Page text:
Scientists have reassured Kenyans of safety in mixing of Covid-19 vaccines, as admission of booster shots picks up.
Moses Masika, a virologist at the KAVI Institute of Clinical Research, explained that mixing vaccines, scientifically known as heterologous, is safe, as long as they are approved by the World Health Organisation (WHO).
Mixing of vaccines entails taking one type Covid-19 jab for the first dose then a different type for the second or booster shot. “Mixing of vaccines has been used before, and our knowledge of how vaccines work supports a strong case that mixing would work,” explained Dr Masika.
He added: “Mixing is expected to lead to a more robust immune response, eliciting a response that is broader and longer lasting than using one vaccine type”.
President Uhuru Kenyatta announced a roll-out of booster vaccines on January 1.
According to the ministry’s roll-out plan, people who were injected with Oxford/AstraZeneca as the first jab will receive a booster of either Moderna or Pfizer-BioNTech shots.
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Those who got Johnson & Johnson will receive Oxford/AstraZeneca, Pfizer or Moderna. As of January, a total 10,572,187 shots had been administered, of which 6,030,173 were partial vaccination, and 4,468,661 fully vaccinated. About 49,393 booster shots have been administered so far.
Masika said scientists were still collecting data on the same, though several studies had shown that mixing and matching was safe and effective.
“On safety, since the strategy entails use of two approved Covid-19 vaccines for which we have enough safety data, mixing would have a similar safety profile as the two approved vaccines,” said the researcher. Another key benefit of mixing vaccines is that it makes logistics of vaccination much easier.
However, the challenge with mixing, according to the doctor, happens whenever there is shortage in supply of different vaccines. “Mixing of vaccines could be challenging in the current situation where stocks for one vaccine may be depleted while a different vaccine is still in stock,” observed Masika.
Studies published in health journals have shown that mixing vaccines is safe, effective and could further boost immune response.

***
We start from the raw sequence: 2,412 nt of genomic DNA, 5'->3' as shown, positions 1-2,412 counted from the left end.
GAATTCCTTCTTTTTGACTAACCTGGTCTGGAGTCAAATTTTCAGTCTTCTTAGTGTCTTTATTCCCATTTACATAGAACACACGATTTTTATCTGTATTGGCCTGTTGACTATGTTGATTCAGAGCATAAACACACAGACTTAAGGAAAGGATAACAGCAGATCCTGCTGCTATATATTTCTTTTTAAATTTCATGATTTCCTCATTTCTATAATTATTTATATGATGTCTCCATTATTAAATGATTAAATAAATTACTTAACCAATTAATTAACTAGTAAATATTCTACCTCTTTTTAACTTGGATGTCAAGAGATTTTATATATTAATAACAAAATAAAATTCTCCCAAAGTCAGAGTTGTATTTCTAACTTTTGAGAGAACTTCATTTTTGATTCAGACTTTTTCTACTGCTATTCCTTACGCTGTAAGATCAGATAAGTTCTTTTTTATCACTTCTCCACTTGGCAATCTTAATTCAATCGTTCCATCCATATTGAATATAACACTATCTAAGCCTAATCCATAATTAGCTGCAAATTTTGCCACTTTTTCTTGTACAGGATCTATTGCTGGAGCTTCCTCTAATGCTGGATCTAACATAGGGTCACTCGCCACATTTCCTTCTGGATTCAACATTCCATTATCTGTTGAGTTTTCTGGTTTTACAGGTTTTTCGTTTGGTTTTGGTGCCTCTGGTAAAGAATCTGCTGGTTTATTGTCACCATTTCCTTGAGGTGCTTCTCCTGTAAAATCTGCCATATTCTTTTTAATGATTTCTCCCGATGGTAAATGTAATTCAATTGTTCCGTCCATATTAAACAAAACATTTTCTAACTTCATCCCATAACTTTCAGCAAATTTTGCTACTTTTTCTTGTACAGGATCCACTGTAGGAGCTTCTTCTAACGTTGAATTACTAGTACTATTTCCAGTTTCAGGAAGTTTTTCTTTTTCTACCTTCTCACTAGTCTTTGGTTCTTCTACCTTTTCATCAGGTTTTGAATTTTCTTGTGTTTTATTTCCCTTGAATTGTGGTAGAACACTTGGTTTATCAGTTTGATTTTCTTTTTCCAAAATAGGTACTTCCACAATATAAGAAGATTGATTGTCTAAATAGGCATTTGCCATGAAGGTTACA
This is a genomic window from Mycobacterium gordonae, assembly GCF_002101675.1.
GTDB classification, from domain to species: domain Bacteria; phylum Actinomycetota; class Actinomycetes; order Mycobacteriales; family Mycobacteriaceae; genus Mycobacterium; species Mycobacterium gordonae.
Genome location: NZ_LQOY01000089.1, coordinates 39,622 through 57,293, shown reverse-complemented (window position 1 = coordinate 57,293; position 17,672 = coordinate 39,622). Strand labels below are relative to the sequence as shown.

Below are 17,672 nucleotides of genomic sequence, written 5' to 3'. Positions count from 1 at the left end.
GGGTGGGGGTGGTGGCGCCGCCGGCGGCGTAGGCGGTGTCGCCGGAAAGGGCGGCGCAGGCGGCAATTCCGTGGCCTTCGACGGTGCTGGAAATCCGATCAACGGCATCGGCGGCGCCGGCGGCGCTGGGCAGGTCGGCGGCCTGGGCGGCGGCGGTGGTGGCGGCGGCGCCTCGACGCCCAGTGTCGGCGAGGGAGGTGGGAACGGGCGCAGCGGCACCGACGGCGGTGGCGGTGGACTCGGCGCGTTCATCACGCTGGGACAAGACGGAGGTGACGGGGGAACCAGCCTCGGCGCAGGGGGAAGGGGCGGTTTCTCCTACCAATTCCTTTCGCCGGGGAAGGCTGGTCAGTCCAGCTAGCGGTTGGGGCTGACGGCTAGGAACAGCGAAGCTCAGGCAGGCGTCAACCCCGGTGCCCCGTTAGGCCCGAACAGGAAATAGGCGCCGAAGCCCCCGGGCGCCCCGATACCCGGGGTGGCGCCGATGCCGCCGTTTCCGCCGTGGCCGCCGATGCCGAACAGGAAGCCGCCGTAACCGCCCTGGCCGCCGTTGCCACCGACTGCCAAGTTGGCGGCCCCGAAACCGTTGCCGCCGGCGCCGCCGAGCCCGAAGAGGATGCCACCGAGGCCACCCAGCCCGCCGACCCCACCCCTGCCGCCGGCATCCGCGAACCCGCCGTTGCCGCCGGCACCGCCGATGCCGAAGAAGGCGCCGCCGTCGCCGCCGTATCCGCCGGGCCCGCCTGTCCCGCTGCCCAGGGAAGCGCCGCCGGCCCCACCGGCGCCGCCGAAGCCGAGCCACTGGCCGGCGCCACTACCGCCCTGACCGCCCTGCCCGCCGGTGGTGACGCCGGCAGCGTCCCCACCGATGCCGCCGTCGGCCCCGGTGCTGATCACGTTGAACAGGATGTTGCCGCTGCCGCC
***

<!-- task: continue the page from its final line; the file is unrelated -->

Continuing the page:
In a December 7, 2021 study titled “Covid-19: Mix and match”, and published in Lancet, having a different Covid-19 jab after a single dose of Oxford/AstraZeneca or Pfizer-BioNTech is safe and effective besides boosting immune response. The trial in the study involved 1,000 participants and among the findings were that “a dose of the Novavax vaccine after AstraZeneca was also found to be superior to two AstraZeneca doses for inducing antibody and T cell immunity.”
However, in the study, scientists noted that a Novavax dose after Pfizer did not meet the noninflammatory criteria for binding antibodies that work against the SARS-CoV-2 spike protein, when compared with two Pfizer doses, “although the antibody concentrations were still higher than those observed with two AstraZeneca doses”.
Scientists documented that even as Covid-19 is widespread globally, the rate of vaccination in low and middle income countries was still low.
During the publication, scientists documented only 6.2 per cent of people in low income countries had received at least one dose, with most developed countries having received two primary shots. “In light of this, the researchers said these new findings could help boost the rollout of primary Covid-19 vaccines in low income countries by enabling a mix of vaccines to be used,” they advised.
Another study published by the American Medical Association found booster vaccines from three vaccines - Johnson & Johnson, Pfizer and Moderna increased neutralising antibody titers, irrespective of the type of booster or primary jab used.
But the two mRNA vaccines seemed to work better in boosting than Johnson & Johnson shot. The mRNA triggers stronger antibody responses.